Sex Advice From A 98-Year-Old Woman Who Knows Her Stuff

Untitled-1 (1)Illustrated by Isabelle Rancier
When it comes to advice on dating and relationships, we'll pretty much take whatever we can get. It's not that we're unlucky in love, per se, but it never helps to hear from those who have been there and done that. Now, in a new Esquire article, we're getting some of the frankest (and most hilarious) sex tips of all time — from a 98-year-old woman, no less. For his new book, You Can Be Right (Or You Can Be Married), writer Dana Adam Shapiro interviewed Pauline, a divorced (and thrice-married) mother of two about everything from sexual compatibility to affairs.
As it turns out, even though Pauline is 98, she's still sharp as a tack — and she's a total spitfire when it comes to doling out the romance advice. As she puts it, "I never had boyfriend trouble. I always had plenty of guys. Always." And, from those many guys, she's learned that for a relationship or marriage to work you've got to hit it the sack, that is. "If you haven’t got that feeling, and he hasn’t got that feeling, get a divorce," she says. "It’s the only way. You’re better off alone. Because when you live with someone that doesn’t make you happy, it’s miserable. It’s worse than being alone."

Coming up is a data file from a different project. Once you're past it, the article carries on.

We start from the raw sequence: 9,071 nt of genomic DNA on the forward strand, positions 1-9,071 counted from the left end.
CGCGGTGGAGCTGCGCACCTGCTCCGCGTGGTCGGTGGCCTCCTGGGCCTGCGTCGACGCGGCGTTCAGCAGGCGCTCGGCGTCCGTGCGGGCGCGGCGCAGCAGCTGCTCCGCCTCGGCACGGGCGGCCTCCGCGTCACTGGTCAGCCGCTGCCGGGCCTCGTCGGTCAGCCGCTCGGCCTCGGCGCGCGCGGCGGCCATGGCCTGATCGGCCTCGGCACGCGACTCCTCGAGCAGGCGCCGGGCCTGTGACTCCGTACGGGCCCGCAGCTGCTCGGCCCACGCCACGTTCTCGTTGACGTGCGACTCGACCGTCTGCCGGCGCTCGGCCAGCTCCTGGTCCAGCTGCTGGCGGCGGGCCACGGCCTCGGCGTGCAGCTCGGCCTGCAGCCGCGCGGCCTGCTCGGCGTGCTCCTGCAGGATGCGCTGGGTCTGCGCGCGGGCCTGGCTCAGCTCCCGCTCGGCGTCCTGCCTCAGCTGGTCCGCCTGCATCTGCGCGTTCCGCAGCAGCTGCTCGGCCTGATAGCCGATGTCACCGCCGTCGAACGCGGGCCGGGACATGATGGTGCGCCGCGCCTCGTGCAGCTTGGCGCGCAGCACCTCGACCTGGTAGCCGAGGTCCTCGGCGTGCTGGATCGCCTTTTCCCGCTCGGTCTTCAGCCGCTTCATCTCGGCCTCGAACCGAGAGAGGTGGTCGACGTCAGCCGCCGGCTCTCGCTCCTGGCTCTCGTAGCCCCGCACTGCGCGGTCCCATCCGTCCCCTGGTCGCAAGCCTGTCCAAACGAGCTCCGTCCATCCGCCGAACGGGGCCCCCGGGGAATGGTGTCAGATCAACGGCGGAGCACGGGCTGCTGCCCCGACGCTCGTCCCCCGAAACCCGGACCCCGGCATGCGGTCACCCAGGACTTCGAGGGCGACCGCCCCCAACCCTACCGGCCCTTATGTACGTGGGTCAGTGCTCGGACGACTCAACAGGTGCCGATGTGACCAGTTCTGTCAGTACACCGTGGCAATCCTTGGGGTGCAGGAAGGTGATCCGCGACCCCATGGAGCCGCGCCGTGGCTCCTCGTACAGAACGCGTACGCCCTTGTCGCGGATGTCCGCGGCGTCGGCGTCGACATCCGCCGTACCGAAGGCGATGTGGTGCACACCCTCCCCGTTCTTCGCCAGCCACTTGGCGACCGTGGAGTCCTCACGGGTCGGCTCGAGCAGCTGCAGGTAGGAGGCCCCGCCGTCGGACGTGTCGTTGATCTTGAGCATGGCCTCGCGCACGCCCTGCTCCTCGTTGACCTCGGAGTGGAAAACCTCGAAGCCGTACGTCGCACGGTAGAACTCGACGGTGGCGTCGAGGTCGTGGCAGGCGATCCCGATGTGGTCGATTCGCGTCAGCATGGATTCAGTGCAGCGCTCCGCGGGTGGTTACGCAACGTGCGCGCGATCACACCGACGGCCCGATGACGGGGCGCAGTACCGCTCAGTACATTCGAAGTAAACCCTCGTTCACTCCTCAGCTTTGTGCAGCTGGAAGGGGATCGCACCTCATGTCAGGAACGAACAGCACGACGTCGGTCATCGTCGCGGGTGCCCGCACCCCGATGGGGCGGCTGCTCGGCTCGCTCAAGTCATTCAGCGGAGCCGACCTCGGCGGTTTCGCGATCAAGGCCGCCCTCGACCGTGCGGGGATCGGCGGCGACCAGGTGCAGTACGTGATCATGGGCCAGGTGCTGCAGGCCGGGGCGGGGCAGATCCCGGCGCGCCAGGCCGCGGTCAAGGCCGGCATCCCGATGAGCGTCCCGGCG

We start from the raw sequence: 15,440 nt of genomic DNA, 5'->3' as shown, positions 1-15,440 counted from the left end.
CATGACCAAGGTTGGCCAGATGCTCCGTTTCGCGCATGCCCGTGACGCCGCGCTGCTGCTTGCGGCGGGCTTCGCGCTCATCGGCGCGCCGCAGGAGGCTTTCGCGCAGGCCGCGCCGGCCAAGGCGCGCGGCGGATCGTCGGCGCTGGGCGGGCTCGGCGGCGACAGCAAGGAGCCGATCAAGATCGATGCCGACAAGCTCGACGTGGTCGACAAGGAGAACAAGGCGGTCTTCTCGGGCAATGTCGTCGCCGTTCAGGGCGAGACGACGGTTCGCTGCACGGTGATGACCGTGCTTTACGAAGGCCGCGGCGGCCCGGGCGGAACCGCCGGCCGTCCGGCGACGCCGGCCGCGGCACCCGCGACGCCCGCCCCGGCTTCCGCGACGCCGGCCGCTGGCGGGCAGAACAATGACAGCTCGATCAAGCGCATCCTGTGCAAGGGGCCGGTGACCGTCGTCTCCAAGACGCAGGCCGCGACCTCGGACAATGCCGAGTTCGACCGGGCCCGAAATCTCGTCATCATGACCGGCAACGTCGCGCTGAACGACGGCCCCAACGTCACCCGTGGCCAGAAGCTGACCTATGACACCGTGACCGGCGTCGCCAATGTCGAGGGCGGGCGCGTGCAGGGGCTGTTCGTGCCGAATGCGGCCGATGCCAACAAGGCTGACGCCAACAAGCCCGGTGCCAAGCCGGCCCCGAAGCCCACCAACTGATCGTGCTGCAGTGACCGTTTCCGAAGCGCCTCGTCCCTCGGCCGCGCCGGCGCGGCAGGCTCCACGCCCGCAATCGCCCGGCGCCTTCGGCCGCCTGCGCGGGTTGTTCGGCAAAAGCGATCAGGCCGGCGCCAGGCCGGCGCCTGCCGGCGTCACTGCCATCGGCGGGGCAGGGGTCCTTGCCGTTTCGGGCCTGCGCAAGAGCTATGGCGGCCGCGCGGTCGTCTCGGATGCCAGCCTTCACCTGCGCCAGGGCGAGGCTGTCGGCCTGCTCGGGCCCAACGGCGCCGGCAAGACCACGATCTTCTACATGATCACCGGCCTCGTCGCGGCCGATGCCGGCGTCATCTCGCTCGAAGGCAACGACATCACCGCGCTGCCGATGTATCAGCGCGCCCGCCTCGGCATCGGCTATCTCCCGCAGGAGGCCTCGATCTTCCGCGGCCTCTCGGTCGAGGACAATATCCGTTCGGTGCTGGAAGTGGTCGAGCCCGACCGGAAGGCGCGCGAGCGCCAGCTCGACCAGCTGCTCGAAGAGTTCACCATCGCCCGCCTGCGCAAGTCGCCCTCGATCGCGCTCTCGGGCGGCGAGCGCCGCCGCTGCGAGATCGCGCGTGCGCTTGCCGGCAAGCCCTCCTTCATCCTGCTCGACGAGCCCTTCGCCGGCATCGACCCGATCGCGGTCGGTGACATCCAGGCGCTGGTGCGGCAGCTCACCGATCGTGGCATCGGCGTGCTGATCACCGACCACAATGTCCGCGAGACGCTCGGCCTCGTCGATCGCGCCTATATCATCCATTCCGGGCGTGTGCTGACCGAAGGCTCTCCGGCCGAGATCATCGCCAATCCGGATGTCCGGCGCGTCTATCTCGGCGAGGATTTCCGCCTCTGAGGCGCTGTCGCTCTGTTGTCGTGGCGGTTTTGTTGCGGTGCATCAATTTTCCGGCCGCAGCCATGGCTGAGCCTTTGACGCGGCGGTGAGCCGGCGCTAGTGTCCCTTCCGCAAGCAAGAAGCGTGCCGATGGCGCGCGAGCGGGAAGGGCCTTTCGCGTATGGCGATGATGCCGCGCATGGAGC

She also believes that the key to making it work (read: not getting sick of each other) is to compromise and keep things spontaneous. It's her opinion that if a couple starts doing things separately all the time, it drives a wedge between husband and wife that can lead to, well, bad things. "If he wants to go dancing and you don’t want to go, well, that’s okay occasionally," she says. "But don’t do it every night because you can be sure that he’ll find someone else to dance with."
Pauline goes on to describe her experiences with multiple relationships and divorces, and even describes her dalliances with a married man. While you may not agree with all of her stances, you will be all kinds of entertained by her wisdom. If we're half as spunky as she is at that age, we'll consider ourselves lucky. (Esquire)

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